American Motorcyclist April 2018

Ask The MSF

Starting On A Hill

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What is the best technique for holding my motorcycle stationary when I am stopped uphill? Should I let out the clutch until it engages a little to keep the bike stationary? Should I keep pressure on the brake until I am ready to start moving? Is there a better way?

A: The best way to hold your motorcycle when stopped uphill is to use one of the brakes. If you can hold the bike up with your left foot, apply the rear brake so your right hand is free to use the throttle when you start. If you need your right foot or both feet on the ground, apply the front brake with two fingers, so you’ll have throttle control when you start off.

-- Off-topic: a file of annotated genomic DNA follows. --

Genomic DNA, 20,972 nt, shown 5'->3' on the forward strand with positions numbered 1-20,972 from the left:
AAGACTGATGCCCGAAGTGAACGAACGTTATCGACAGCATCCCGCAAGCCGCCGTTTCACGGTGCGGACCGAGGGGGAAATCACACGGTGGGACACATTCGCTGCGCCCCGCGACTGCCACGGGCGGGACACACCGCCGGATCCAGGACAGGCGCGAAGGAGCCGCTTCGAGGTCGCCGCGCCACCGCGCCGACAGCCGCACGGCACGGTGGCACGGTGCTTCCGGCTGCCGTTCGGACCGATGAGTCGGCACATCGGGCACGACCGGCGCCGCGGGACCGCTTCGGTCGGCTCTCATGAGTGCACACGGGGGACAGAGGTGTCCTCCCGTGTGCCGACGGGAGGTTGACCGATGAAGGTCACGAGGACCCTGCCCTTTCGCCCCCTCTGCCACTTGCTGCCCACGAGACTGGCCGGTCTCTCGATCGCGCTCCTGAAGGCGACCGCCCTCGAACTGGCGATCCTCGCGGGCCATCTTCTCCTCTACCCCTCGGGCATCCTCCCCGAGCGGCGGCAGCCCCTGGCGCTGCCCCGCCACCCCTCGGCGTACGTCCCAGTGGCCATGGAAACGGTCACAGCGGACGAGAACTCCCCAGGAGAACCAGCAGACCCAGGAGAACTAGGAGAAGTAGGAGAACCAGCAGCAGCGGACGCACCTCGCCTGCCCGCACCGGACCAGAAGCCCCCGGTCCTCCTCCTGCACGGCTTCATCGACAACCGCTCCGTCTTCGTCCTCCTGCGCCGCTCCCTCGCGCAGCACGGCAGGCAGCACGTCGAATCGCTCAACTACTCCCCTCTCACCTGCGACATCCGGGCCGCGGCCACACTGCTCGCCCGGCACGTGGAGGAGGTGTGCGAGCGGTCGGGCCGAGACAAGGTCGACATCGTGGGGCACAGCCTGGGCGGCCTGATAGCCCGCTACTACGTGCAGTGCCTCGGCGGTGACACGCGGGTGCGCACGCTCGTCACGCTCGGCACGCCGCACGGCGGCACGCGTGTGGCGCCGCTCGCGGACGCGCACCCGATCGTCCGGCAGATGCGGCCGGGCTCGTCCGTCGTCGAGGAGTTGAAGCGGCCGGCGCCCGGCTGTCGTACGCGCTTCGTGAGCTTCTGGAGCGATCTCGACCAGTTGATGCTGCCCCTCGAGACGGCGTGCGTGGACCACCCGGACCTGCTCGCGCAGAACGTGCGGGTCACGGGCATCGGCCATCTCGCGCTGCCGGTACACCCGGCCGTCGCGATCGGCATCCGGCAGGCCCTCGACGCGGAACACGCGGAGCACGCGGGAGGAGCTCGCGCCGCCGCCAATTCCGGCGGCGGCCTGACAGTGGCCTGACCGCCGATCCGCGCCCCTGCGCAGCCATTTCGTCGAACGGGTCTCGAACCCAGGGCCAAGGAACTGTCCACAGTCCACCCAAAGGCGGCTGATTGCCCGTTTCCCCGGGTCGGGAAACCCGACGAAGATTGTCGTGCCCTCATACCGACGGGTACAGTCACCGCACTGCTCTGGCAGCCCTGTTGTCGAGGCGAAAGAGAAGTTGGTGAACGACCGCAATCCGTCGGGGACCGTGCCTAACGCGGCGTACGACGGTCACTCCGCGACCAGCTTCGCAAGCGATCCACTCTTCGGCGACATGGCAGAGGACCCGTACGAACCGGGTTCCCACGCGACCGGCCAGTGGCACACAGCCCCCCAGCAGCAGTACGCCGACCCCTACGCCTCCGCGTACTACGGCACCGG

While it is possible to hold the motorcycle in place by keeping it in first gear and letting out the clutch a bit, that puts extra wear on the clutch plates. It also involves more finesse and attention that would be better spent focused on the traffic environment.

To start smoothly, shift into first (unless you’ve kept it in first the whole time) and apply some throttle as you release the brake and ease the clutch lever into the friction zone to start the power transfer. Apply additional throttle as needed as you further release the clutch lever to keep you moving uphill. With practice, your throttle/brake/clutch actions will be accurate, smooth and nearly simultaneous.

You may want to practice your uphill starts when there’s very little traffic and avoid dealing with the added stress of seeing a line of cars in your rear-view mirrors.